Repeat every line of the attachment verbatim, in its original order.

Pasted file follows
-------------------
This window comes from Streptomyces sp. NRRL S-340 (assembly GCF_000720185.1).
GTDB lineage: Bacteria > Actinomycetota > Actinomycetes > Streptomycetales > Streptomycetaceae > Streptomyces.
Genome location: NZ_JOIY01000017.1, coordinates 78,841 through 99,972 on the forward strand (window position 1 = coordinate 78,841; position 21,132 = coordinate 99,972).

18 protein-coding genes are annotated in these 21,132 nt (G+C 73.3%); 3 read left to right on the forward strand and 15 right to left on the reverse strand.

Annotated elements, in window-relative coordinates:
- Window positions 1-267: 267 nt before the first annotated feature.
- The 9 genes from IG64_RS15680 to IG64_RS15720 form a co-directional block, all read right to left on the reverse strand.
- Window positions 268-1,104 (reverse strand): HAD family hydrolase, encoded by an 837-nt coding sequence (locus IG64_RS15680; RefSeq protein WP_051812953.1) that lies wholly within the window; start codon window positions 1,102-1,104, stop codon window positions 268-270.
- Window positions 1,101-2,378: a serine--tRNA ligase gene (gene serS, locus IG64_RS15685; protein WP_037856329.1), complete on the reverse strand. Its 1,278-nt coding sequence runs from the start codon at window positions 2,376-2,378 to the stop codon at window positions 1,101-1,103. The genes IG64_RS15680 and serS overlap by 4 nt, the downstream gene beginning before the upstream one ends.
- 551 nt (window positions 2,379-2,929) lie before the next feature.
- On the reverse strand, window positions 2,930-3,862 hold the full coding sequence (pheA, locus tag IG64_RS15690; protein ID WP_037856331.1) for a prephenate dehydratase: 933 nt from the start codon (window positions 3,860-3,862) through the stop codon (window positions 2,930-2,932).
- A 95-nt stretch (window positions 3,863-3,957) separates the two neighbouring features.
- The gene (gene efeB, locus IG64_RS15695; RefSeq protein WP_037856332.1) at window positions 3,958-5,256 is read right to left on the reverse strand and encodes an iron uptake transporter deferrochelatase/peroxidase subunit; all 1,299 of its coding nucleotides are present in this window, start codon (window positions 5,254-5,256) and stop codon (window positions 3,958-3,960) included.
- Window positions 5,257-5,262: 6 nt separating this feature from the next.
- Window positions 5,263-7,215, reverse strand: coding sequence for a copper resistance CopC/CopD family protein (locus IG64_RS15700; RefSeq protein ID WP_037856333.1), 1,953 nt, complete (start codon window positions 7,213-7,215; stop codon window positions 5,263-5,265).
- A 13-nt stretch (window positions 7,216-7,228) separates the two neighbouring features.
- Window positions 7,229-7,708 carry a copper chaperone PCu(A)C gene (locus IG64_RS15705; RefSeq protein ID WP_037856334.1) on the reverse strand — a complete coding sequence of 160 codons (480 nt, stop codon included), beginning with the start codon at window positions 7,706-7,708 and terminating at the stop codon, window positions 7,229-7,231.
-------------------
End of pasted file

This window comes from Streptomyces sp. NRRL S-340 (assembly GCF_000720185.1).
GTDB lineage: Bacteria > Actinomycetota > Actinomycetes > Streptomycetales > Streptomycetaceae > Streptomyces.
Genome location: NZ_JOIY01000017.1, coordinates 78,841 through 99,972 on the forward strand (window position 1 = coordinate 78,841; position 21,132 = coordinate 99,972).

18 protein-coding genes are annotated in these 21,132 nt (G+C 73.3%); 3 read left to right on the forward strand and 15 right to left on the reverse strand.

Annotated elements, in window-relative coordinates:
- Window positions 1-267: 267 nt before the first annotated feature.
- The 9 genes from IG64_RS15680 to IG64_RS15720 form a co-directional block, all read right to left on the reverse strand.
- Window positions 268-1,104 (reverse strand): HAD family hydrolase, encoded by an 837-nt coding sequence (locus IG64_RS15680; RefSeq protein WP_051812953.1) that lies wholly within the window; start codon window positions 1,102-1,104, stop codon window positions 268-270.
- Window positions 1,101-2,378: a serine--tRNA ligase gene (gene serS, locus IG64_RS15685; protein WP_037856329.1), complete on the reverse strand. Its 1,278-nt coding sequence runs from the start codon at window positions 2,376-2,378 to the stop codon at window positions 1,101-1,103. The genes IG64_RS15680 and serS overlap by 4 nt, the downstream gene beginning before the upstream one ends.
- 551 nt (window positions 2,379-2,929) lie before the next feature.
- On the reverse strand, window positions 2,930-3,862 hold the full coding sequence (pheA, locus tag IG64_RS15690; protein ID WP_037856331.1) for a prephenate dehydratase: 933 nt from the start codon (window positions 3,860-3,862) through the stop codon (window positions 2,930-2,932).
- A 95-nt stretch (window positions 3,863-3,957) separates the two neighbouring features.
- The gene (gene efeB, locus IG64_RS15695; RefSeq protein WP_037856332.1) at window positions 3,958-5,256 is read right to left on the reverse strand and encodes an iron uptake transporter deferrochelatase/peroxidase subunit; all 1,299 of its coding nucleotides are present in this window, start codon (window positions 5,254-5,256) and stop codon (window positions 3,958-3,960) included.
- Window positions 5,257-5,262: 6 nt separating this feature from the next.
- Window positions 5,263-7,215, reverse strand: coding sequence for a copper resistance CopC/CopD family protein (locus IG64_RS15700; RefSeq protein ID WP_037856333.1), 1,953 nt, complete (start codon window positions 7,213-7,215; stop codon window positions 5,263-5,265).
- A 13-nt stretch (window positions 7,216-7,228) separates the two neighbouring features.
- Window positions 7,229-7,708 carry a copper chaperone PCu(A)C gene (locus IG64_RS15705; RefSeq protein ID WP_037856334.1) on the reverse strand — a complete coding sequence of 160 codons (480 nt, stop codon included), beginning with the start codon at window positions 7,706-7,708 and terminating at the stop codon, window positions 7,229-7,231.